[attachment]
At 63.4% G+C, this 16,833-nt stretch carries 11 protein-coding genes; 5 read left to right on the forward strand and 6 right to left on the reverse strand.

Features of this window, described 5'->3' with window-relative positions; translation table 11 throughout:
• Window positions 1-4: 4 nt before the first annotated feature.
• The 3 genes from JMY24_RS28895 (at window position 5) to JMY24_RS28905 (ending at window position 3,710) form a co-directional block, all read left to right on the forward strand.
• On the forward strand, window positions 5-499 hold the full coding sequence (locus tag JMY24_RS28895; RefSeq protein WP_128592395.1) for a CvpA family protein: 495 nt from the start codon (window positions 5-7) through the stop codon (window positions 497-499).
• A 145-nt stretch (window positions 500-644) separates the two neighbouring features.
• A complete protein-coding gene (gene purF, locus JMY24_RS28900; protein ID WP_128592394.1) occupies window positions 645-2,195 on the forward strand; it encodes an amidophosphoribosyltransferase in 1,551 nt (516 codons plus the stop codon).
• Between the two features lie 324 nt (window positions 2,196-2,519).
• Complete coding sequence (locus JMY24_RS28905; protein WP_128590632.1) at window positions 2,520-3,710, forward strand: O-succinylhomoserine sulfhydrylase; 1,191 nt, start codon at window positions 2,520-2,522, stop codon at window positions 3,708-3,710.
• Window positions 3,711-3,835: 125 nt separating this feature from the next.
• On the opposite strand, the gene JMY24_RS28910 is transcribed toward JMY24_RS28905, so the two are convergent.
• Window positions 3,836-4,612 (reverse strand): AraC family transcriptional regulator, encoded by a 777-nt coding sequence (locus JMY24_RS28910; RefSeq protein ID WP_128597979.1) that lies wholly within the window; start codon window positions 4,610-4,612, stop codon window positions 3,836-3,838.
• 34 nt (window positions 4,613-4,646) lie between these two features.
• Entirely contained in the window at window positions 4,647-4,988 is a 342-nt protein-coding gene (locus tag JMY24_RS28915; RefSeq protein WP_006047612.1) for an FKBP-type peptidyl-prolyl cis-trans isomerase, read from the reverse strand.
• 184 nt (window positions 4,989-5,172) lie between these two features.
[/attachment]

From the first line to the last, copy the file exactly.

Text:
At 63.4% G+C, this 16,833-nt stretch carries 11 protein-coding genes; 5 read left to right on the forward strand and 6 right to left on the reverse strand.

Features of this window, described 5'->3' with window-relative positions; translation table 11 throughout:
• Window positions 1-4: 4 nt before the first annotated feature.
• The 3 genes from JMY24_RS28895 (at window position 5) to JMY24_RS28905 (ending at window position 3,710) form a co-directional block, all read left to right on the forward strand.
• On the forward strand, window positions 5-499 hold the full coding sequence (locus tag JMY24_RS28895; RefSeq protein WP_128592395.1) for a CvpA family protein: 495 nt from the start codon (window positions 5-7) through the stop codon (window positions 497-499).
• A 145-nt stretch (window positions 500-644) separates the two neighbouring features.
• A complete protein-coding gene (gene purF, locus JMY24_RS28900; protein ID WP_128592394.1) occupies window positions 645-2,195 on the forward strand; it encodes an amidophosphoribosyltransferase in 1,551 nt (516 codons plus the stop codon).
• Between the two features lie 324 nt (window positions 2,196-2,519).
• Complete coding sequence (locus JMY24_RS28905; protein WP_128590632.1) at window positions 2,520-3,710, forward strand: O-succinylhomoserine sulfhydrylase; 1,191 nt, start codon at window positions 2,520-2,522, stop codon at window positions 3,708-3,710.
• Window positions 3,711-3,835: 125 nt separating this feature from the next.
• On the opposite strand, the gene JMY24_RS28910 is transcribed toward JMY24_RS28905, so the two are convergent.
• Window positions 3,836-4,612 (reverse strand): AraC family transcriptional regulator, encoded by a 777-nt coding sequence (locus JMY24_RS28910; RefSeq protein ID WP_128597979.1) that lies wholly within the window; start codon window positions 4,610-4,612, stop codon window positions 3,836-3,838.
• 34 nt (window positions 4,613-4,646) lie between these two features.
• Entirely contained in the window at window positions 4,647-4,988 is a 342-nt protein-coding gene (locus tag JMY24_RS28915; RefSeq protein WP_006047612.1) for an FKBP-type peptidyl-prolyl cis-trans isomerase, read from the reverse strand.
• 184 nt (window positions 4,989-5,172) lie between these two features.